Fieldwork and Language Documentation

Do all languages make countability distinctions? Evidence from Nez Perce.

Amy Rose Deal
2016

At first glance, Nez Perce looks like a language lacking any correlate of the traditional mass-count distinction. All Nez Perce nouns behave like canonical count nouns in three ways: all nouns combine with numerals without an overt measure phrase, all NPs may host plural features, and all NPs may host adjectives like big and small. I show that Nez Perce nevertheless makes two countability distinctions in noun semantics. A sums-based (cumulativity) distinction is revealed in the interaction of quantifiers with plural; a parts-based (divisiveness) distinction is revealed in...

Outwards-sensitive phonologically conditioned allomorphy in Nez Perce.

Amy Rose Deal
Matthew Wolf
2016

Theories of allomorph selection differ in the extent to which they allow the realization of morphemes closer to the Root to be sensitive to the shape of more peripheral morphemes. In contrast to the full parallelism of classic Optimality Theory (OT), various current approaches posit that morphemes are realized one at a time (serially), beginning with the Root and proceeding outwards. This predicts that no phonologically conditioned outward-sensitive allomorphy should exist. In this chapter we discuss new evidence from Nez Perce that morpheme realization is partly, though in fact not...

Reasoning about equivalence in semantic fieldwork

Amy Rose Deal
2015

The job of a fieldworker involves both elicitation from native speakers and interpretation of the data thus elicited. This chapter concerns the process of reasoning by which the bare results of elicitation are interpreted. One hypothesis often used in interpretation is that the input to translation and the output of translation are equivalent in meaning. Another is that, in a particular context, speakers will accept (or reject) sentences expressing the same range of propositions, regardless of what language they are speaking. Both hypotheses can be highly useful in reasoning about...

A note on Nez Perce verb agreement, with sample paradigms.

Amy Rose Deal
2015

The Nez Perce verb agrees with the subject and the object in person and number. This paper considers the full paradigm of verb agreement in transitive clauses, documenting a series of previously undescribed restrictions on the use of agreement affixes as well as extended uses of originally non-agreement morphology as part of the agreement system. Data is drawn from systematic elicitation of four transitive paradigms. Two full paradigms are presented in the appendix.

CLA updates

December 13, 2021

Here's the latest from the California Language Archive:

On Wednesday and Friday of last week, we hosted five Achumawi visitors who consulted linguistic field notes and sound recordings related to Achumawi (Palaihnihan; CA). The visit was the last of those sponsored by the Advocates for Indigenous California Language Survival this semester.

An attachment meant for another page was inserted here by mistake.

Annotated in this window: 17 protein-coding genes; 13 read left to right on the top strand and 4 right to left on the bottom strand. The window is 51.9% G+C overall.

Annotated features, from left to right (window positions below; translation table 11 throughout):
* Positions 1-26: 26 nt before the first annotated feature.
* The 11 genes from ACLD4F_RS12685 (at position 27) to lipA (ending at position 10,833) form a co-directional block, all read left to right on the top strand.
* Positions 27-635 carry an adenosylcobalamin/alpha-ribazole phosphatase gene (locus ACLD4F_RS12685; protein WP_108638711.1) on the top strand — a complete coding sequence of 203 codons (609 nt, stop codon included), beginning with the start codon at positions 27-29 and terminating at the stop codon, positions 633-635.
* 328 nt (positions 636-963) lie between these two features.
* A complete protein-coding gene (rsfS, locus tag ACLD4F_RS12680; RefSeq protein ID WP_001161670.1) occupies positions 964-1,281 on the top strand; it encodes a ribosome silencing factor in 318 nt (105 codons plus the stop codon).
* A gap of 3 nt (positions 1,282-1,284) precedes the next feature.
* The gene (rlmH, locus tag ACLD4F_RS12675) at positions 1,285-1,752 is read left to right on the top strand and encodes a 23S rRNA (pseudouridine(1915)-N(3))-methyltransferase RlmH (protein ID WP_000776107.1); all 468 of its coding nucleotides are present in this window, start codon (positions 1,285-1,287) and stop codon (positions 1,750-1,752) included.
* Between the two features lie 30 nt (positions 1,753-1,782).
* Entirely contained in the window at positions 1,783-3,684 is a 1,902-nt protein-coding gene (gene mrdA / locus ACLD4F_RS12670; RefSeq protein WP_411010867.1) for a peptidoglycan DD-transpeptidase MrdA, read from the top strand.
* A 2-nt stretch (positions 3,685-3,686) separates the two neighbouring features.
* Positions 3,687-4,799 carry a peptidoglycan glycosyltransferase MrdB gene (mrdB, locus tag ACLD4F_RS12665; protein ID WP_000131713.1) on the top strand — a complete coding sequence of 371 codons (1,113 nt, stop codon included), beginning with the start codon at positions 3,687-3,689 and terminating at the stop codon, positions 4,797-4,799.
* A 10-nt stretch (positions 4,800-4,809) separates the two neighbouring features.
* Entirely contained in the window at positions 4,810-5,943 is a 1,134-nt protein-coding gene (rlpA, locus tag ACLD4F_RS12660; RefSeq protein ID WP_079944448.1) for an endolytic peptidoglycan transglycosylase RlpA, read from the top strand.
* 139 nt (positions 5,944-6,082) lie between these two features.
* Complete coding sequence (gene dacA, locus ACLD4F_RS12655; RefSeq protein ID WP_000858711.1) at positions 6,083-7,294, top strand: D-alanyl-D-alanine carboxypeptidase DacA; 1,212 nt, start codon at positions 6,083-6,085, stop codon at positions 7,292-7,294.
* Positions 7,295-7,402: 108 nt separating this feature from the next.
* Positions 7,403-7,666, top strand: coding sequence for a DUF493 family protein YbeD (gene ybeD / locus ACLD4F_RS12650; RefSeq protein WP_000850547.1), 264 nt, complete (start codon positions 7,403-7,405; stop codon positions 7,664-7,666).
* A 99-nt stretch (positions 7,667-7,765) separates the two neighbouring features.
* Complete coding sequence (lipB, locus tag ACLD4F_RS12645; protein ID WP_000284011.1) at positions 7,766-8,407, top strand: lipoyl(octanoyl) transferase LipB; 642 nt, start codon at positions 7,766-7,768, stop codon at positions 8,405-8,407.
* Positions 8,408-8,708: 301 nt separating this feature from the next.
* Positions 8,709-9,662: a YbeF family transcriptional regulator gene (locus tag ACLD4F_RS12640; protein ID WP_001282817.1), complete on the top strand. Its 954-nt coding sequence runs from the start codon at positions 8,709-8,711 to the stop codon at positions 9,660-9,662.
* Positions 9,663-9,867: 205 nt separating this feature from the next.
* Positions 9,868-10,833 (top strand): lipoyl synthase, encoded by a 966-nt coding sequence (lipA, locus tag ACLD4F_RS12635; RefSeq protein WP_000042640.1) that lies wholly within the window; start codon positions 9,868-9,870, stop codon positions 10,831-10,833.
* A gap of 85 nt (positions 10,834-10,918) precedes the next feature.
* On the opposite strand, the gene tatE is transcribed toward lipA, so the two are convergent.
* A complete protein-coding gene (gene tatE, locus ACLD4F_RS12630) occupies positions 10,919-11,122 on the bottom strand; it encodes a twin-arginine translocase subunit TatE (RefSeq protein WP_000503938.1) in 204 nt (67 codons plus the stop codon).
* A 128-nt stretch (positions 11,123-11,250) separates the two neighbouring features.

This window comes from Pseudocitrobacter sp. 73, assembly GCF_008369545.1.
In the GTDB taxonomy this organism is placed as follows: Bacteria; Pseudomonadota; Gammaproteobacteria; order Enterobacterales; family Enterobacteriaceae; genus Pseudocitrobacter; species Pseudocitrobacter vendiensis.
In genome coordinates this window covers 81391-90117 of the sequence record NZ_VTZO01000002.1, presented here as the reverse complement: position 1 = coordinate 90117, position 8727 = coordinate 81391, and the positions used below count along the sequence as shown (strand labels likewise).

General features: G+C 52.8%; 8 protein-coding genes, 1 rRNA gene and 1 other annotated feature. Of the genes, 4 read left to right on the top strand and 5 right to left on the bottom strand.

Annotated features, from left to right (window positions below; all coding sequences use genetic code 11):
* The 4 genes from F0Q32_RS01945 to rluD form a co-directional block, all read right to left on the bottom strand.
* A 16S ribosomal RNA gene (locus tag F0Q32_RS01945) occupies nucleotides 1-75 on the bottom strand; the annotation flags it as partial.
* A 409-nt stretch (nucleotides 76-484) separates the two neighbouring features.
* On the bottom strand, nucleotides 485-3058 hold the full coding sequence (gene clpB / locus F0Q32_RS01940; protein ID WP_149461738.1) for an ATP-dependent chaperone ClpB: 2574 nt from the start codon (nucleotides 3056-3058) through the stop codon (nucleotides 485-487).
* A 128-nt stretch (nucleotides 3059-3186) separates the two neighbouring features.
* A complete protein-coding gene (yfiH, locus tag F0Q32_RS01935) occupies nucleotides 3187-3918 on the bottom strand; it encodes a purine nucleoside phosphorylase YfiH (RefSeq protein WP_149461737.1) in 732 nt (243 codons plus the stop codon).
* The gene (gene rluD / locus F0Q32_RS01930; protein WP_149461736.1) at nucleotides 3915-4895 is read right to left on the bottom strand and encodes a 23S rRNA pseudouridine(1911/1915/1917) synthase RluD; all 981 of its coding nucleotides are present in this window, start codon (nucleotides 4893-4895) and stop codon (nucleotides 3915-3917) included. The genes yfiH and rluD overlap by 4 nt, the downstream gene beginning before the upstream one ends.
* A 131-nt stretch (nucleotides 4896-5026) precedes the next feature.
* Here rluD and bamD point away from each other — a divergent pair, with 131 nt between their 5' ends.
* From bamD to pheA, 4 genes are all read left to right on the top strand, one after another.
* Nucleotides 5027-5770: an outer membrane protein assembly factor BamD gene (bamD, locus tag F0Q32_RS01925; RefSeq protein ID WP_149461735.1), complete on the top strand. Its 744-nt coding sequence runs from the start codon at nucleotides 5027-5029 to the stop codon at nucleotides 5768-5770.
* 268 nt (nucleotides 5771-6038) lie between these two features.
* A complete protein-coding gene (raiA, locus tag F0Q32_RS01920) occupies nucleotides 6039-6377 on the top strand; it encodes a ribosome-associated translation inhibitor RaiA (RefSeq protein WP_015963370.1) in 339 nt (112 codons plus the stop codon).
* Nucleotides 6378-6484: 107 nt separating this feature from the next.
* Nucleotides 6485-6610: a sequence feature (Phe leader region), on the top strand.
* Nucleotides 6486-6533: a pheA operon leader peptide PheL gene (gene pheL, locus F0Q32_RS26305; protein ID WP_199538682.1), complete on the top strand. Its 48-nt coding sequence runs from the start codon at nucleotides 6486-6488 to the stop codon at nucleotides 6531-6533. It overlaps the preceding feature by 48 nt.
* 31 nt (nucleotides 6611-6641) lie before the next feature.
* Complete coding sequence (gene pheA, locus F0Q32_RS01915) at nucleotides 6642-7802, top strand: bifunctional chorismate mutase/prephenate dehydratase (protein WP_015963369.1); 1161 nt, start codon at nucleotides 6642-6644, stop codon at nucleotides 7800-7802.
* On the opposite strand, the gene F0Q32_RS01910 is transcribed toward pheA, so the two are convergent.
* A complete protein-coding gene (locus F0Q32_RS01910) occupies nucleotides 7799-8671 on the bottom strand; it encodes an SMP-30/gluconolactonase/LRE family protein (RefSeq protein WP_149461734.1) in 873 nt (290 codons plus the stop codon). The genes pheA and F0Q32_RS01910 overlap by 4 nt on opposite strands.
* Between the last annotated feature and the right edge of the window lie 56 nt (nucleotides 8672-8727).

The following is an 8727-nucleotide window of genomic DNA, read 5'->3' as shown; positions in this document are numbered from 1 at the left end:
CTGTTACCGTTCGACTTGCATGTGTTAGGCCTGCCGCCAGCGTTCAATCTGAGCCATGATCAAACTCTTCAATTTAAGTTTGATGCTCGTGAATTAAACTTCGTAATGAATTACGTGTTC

Interaction and satisfaction in φ-agreement

Amy Rose Deal
2015

A probe H interacts with feature F by copying F back to H. A probe H is satisfied by feature G iff copying G back to H terminates further probing for G by H. In this short paper, I introduce the distinction between interaction and satisfaction and give an argument that interaction and satisfaction features need not be the same. A probe may interact with the entire phi-set even though it is only satisfied by one particular phi-feature. Empirical evidence comes from complementizer agreement in Nez Perce, where the C probe interacts with all phi-features but is only satisfied by the...

Compositional paths to de re

Amy Rose Deal
2018

I argue that attitude reports de re arise compositionally via two distinct LF mechanisms. One mechanism allows the res to remain inside the embedded clause syntactically, and does not treat the res as an argument of the attitude verb semantically (Percus & Sauerland 2003, Ninan 2012). The other involves the res semantically serving as an argument of the attitude verb, and syntactically occupying a distinctive res position external to the embedded clause (Heim 1994). I show that both LF mechanisms are made use of by a single natural language, Nez Perce, and that Nez Perce allows...

Vague predicates, crisp judgments

Amy Rose Deal
Vera Hohaus
2019

Nez Perce is a language with a dedicated comparative morpheme and crisp judg- ments in its comparatives, but with no means to express differential measurement in its com- parative. These data can be captured by two different types of analyses: either Nez Perce has a negative setting of the Degree Semantics Parameter ([±DSP]) (Beck et al., 2009), along with a comparative operator that allows manipulation of context (Klein, 1980), or it has a positive setting of said parameter, but the comparative operator does not provide a slot for a differential degree argument. We show that the “...

Third readings by semantic scope lowering: prolepsis in Tiwa

Virginia Dawson
Amy Rose Deal
2019

Tiwa (Tibeto-Burman; India) attitude reports allow for proleptic objects, base-generated in the matrix clause but semantically related to a bound pronoun in the embedded clause. Unlike prolepsis in German (Salzmann, 2017b) and Nez Perce (Deal, 2018), which only allow for classic de re readings of the proleptic object, Tiwa prolepsis supports both classic de re and third readings. We provide an analysis that derives third readings via semantic scope lowering, an analytical relative of semantic reconstruction, and consider cross-linguistic implications.